Bite your tongue! (crosses fingers) What floats my boat is a viable alternative to HDM which seems to be moving like sloooow mooootion since Warners dropped the bomb. Sure, maybe I will buy Forrest Gump sight unseen when its finally released on Blu-ray 4 years from now, but meanwhile I can enjoy Forrest... and many, many other title favorites in HD on my HD-DVR until then. I'll tell you what I hated most over the past 10 years and that was WAITING for titles that interest me to be released on SD DVD. Now, I'm just waiting days as I scan ahead for my favorites on the HD channels. Yup...it's going to be a long Honeymoon. I sure hope Wizard of oz will be shown in HD over Easter.Posted Image

#14 of 25 ManW_TheUncool

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Posted March 01 2008 - 11:55 AM

I really think anyone who wants to use their HD-DVR to store a long term/permanent movie collection really should get an external drive w/ Raid capability for instant backup. If that 2TB drive I mentioned works fine for your HD-DVR, you'll basically have instant backup for the price of an extra drive, which is not bad at all.

Also, I'd suggest to *not* use that same external drive for regular timeshifting and such so you can minimize wear-and-tear for the drive that is meant to handle your permanent storage needs. If it's really as simple as just plug-and-play (like I understand), then I'd just keep it unplugged unless it's needed for recording or playing back a movie from your collection. Just use the HD-DVR's smaller internal drive for regular non-permanent chores.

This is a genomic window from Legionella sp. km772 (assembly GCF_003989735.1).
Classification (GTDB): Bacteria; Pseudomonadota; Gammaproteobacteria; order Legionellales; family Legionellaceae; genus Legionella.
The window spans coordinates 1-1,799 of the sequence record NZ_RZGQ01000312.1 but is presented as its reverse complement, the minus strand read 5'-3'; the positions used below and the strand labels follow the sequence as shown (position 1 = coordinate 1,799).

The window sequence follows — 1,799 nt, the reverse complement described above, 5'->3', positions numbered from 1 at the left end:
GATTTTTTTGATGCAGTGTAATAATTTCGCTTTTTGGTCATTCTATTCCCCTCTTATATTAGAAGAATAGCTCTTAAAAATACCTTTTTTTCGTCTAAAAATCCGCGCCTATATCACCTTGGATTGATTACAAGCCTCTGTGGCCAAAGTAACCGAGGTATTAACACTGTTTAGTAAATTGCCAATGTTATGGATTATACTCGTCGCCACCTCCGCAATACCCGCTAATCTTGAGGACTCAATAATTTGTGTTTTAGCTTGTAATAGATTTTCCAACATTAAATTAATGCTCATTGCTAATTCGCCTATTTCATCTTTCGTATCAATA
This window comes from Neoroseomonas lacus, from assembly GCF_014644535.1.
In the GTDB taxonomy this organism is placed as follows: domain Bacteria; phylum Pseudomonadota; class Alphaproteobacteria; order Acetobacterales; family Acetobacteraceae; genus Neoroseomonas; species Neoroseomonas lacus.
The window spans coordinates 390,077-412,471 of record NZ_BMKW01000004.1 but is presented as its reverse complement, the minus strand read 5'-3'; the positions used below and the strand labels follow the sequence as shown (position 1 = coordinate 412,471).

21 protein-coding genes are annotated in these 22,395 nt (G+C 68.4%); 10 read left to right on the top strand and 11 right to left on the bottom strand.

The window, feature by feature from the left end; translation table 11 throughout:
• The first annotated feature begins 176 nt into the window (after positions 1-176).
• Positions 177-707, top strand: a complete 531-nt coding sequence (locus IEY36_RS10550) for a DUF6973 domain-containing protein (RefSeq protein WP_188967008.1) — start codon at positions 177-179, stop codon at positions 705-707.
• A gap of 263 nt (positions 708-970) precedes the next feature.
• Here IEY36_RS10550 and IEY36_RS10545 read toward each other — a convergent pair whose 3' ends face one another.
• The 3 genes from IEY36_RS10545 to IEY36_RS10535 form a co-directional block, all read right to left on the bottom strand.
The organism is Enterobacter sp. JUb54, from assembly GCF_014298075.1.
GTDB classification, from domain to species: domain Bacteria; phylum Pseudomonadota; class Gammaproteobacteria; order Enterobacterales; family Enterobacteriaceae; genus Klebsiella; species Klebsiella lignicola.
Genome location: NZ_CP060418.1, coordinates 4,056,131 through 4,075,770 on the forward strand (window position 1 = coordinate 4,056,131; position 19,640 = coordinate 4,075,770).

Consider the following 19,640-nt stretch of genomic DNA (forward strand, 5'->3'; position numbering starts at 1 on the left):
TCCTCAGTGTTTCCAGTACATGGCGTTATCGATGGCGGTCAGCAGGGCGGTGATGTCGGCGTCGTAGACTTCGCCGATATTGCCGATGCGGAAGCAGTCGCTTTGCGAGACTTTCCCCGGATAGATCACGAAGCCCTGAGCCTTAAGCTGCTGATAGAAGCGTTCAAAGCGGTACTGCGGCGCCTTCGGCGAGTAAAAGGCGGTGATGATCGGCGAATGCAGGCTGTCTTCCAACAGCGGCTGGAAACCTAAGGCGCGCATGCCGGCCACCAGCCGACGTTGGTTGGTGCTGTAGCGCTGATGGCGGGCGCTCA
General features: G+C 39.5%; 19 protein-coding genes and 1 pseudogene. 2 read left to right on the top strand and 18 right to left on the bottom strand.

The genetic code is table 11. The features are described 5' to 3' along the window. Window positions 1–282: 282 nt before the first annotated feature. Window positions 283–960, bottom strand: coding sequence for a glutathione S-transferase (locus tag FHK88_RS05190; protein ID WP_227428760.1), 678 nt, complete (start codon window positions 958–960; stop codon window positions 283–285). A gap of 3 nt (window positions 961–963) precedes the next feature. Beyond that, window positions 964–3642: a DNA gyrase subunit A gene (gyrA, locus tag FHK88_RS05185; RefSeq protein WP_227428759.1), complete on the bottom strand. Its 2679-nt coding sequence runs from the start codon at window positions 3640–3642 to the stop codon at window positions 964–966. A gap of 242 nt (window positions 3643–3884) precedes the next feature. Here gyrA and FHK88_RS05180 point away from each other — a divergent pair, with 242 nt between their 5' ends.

And yeah, as I mentioned elsewhere before, I could see this market eventually overtake the rental (and maybe bargain bin) market, if it does take off.

_Man_
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#15 of 25 Robert Crawford

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Posted March 02 2008 - 08:33 PM

For the month of March I have my HD DVR setup to record the following films which I'll watch at my convenience:
  • Grindhouse: Planet Terror (MAX)
  • Grindhouse: Death Proof (MAX)
  • Just One of the Guys (HDNET)
  • Chinatown (MAX)
  • Pulp Fiction (STARZ)
  • Gladiator (MAX)
  • Sharky's Machine (MAX)
  • Glory (HDNET)
  • Hotel Rwanda (UNIV)
  • Seprico (MAX)
  • Fracture (MAX)
  • Jeremiah Johnson (HDNET)
  • Call Northside 777 (MAX)
  • The Ghost and the Darkness (UNIV)
  • Ship of Fools (HDNET)
  • Destination Tokyo (MAX)
  • Sons of Katie Elder (HDNET)
  • To Die For (UNIV)
  • One Flew Over the Cuckoo's Nest (HDNET)
  • Manhunter (UNIV)
  • The Gunfighter (MAX)
  • Escape from Alcatraz (MAX)
  • The Big Red One (MAX)
  • Two Rode Together (HDNET)
  • He Got Game (STARZ)
  • Sink the Bismark (MAX)
  • Cliffhanger (HDNET)
  • O' Brother Where Art Though (STARZ)
  • Little Miss Sunshine (MAX)
  • Halloween 2 (HDNET)
  • John Adams (HBO)

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#16 of 25 Scott-S

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Posted March 03 2008 - 01:14 AM

I have not been at all impressed with the quality of the HD movies on Comcast. They compress so much, you might as well watch SD.

The other issue is that a lot of channels still have not figured out how to show a movie in the OAR. They insist on stretching etc.
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#17 of 25 Jesse Blacklow

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Posted March 03 2008 - 01:33 AM

Quote:
Originally Posted by RickER
WTH? I was posting in another thread, and now its here? Crawdaddy, did you mean for it to be in the HD software section? I sure dont think HD TV, even on a DVR, as software. But thats just me.
It's not just you. There's already an HDTV Programming discussion area, and this thread is far more appropriate there than here.
Quote:
Originally Posted by Robert Crawford